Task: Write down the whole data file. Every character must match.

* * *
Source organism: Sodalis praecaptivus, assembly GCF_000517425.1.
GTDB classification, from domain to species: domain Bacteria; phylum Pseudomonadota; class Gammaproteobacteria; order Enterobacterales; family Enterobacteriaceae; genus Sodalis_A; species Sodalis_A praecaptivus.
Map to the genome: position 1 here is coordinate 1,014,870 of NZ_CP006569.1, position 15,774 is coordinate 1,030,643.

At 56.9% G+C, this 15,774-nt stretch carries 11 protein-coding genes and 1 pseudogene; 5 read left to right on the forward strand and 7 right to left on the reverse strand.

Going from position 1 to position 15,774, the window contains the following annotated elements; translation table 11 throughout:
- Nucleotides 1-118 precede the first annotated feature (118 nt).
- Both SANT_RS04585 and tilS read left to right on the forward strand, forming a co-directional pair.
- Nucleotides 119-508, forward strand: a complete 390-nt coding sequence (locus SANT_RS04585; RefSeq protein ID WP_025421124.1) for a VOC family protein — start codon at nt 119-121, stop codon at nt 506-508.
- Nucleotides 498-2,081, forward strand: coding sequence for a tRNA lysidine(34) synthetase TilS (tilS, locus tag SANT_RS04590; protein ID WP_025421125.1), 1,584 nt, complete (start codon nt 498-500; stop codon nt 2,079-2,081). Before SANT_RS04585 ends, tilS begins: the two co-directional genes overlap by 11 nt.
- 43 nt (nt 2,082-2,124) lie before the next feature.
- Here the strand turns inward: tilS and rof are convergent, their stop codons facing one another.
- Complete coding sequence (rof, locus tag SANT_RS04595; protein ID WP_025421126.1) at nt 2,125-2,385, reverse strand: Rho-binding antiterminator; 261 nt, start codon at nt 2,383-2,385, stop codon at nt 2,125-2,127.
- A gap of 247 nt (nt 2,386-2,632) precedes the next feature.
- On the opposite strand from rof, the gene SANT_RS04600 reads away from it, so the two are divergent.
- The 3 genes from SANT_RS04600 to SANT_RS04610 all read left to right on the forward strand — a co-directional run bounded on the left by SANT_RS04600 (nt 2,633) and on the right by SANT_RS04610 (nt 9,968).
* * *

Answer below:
Source organism: Sodalis praecaptivus, assembly GCF_000517425.1.
GTDB classification, from domain to species: domain Bacteria; phylum Pseudomonadota; class Gammaproteobacteria; order Enterobacterales; family Enterobacteriaceae; genus Sodalis_A; species Sodalis_A praecaptivus.
Map to the genome: position 1 here is coordinate 1,014,870 of NZ_CP006569.1, position 15,774 is coordinate 1,030,643.

At 56.9% G+C, this 15,774-nt stretch carries 11 protein-coding genes and 1 pseudogene; 5 read left to right on the forward strand and 7 right to left on the reverse strand.

Going from position 1 to position 15,774, the window contains the following annotated elements; translation table 11 throughout:
- Nucleotides 1-118 precede the first annotated feature (118 nt).
- Both SANT_RS04585 and tilS read left to right on the forward strand, forming a co-directional pair.
- Nucleotides 119-508, forward strand: a complete 390-nt coding sequence (locus SANT_RS04585; RefSeq protein ID WP_025421124.1) for a VOC family protein — start codon at nt 119-121, stop codon at nt 506-508.
- Nucleotides 498-2,081, forward strand: coding sequence for a tRNA lysidine(34) synthetase TilS (tilS, locus tag SANT_RS04590; protein ID WP_025421125.1), 1,584 nt, complete (start codon nt 498-500; stop codon nt 2,079-2,081). Before SANT_RS04585 ends, tilS begins: the two co-directional genes overlap by 11 nt.
- 43 nt (nt 2,082-2,124) lie before the next feature.
- Here the strand turns inward: tilS and rof are convergent, their stop codons facing one another.
- Complete coding sequence (rof, locus tag SANT_RS04595; protein ID WP_025421126.1) at nt 2,125-2,385, reverse strand: Rho-binding antiterminator; 261 nt, start codon at nt 2,383-2,385, stop codon at nt 2,125-2,127.
- A gap of 247 nt (nt 2,386-2,632) precedes the next feature.
- On the opposite strand from rof, the gene SANT_RS04600 reads away from it, so the two are divergent.
- The 3 genes from SANT_RS04600 to SANT_RS04610 all read left to right on the forward strand — a co-directional run bounded on the left by SANT_RS04600 (nt 2,633) and on the right by SANT_RS04610 (nt 9,968).